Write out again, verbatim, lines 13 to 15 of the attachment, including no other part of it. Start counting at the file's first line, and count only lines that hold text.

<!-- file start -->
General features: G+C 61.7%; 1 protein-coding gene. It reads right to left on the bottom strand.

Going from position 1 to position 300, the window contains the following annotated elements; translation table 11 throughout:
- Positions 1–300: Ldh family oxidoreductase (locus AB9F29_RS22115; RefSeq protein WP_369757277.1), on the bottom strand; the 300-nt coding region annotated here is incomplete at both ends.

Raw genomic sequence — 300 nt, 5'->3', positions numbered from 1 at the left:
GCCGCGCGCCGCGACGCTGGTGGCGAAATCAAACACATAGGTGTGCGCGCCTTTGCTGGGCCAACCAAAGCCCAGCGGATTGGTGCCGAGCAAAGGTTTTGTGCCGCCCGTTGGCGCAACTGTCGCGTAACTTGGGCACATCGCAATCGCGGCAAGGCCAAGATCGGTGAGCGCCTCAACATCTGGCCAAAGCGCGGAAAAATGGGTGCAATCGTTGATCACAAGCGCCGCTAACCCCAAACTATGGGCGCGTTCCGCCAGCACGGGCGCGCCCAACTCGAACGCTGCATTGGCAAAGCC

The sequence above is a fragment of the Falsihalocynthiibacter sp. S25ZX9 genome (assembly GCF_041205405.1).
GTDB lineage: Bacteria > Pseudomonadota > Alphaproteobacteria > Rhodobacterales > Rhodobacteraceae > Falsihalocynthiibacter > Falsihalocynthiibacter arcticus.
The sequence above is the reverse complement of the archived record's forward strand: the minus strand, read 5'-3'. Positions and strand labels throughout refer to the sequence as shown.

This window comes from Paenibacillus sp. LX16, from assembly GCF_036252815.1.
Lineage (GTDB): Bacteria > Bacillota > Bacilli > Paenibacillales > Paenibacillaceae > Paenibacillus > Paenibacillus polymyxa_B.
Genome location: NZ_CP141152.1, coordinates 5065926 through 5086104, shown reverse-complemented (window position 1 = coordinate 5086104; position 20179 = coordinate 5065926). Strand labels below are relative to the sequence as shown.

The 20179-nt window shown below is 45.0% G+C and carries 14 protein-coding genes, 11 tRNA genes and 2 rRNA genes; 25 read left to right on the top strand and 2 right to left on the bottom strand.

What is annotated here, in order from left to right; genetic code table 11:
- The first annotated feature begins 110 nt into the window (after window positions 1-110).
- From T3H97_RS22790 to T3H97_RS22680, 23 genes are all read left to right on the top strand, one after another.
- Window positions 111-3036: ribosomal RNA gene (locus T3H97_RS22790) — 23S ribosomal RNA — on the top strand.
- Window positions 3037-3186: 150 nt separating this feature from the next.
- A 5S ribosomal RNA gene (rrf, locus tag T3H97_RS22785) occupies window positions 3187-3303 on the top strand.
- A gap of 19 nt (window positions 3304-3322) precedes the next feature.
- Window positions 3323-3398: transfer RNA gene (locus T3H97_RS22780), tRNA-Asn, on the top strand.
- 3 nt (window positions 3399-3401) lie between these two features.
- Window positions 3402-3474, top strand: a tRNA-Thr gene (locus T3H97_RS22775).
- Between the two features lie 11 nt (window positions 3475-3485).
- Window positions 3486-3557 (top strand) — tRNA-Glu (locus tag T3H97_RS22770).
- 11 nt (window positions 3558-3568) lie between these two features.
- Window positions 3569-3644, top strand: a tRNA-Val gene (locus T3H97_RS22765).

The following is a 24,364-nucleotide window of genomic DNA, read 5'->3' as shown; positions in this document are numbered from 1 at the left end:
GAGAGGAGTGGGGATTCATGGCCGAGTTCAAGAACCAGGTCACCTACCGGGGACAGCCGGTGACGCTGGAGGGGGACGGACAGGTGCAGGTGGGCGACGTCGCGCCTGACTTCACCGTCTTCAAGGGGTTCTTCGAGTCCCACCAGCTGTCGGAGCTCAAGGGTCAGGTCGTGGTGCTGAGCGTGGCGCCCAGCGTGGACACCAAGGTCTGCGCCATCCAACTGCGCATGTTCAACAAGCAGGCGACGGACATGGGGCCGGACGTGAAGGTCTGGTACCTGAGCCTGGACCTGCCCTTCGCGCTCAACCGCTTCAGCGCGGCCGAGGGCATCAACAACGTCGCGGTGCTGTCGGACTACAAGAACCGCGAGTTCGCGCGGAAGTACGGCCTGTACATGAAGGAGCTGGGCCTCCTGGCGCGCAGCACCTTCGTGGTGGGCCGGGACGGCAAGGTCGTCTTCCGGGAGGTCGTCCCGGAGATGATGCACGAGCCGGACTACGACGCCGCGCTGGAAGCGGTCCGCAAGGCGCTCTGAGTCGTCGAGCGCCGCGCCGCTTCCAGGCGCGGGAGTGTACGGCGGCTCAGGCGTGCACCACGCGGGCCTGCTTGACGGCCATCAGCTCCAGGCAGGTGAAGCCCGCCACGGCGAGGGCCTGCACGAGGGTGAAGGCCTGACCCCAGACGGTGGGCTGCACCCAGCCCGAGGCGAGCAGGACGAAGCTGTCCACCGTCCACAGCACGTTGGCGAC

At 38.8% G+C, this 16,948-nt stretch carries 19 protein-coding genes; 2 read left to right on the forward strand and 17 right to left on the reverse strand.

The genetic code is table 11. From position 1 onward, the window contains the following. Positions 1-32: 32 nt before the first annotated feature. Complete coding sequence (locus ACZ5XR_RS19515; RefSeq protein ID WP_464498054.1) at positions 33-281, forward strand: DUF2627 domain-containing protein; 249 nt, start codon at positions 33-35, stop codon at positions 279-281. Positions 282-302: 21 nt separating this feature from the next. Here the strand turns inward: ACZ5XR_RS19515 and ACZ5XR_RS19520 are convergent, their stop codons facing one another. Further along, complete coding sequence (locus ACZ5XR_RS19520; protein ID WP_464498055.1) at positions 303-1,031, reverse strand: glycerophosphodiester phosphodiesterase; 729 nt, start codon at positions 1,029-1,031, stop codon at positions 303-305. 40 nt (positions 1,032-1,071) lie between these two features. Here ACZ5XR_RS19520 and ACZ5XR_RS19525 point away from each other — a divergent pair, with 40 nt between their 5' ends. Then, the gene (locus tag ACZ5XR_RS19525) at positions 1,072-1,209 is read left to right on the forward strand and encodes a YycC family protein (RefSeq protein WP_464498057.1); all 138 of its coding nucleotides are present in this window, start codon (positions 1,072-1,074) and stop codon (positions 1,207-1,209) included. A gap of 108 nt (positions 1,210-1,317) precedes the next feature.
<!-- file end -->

What is annotated here, in order from left to right; genetic code table 11:
- The first annotated feature begins 110 nt into the window (after window positions 1-110).
- From T3H97_RS22790 to T3H97_RS22680, 23 genes are all read left to right on the top strand, one after another.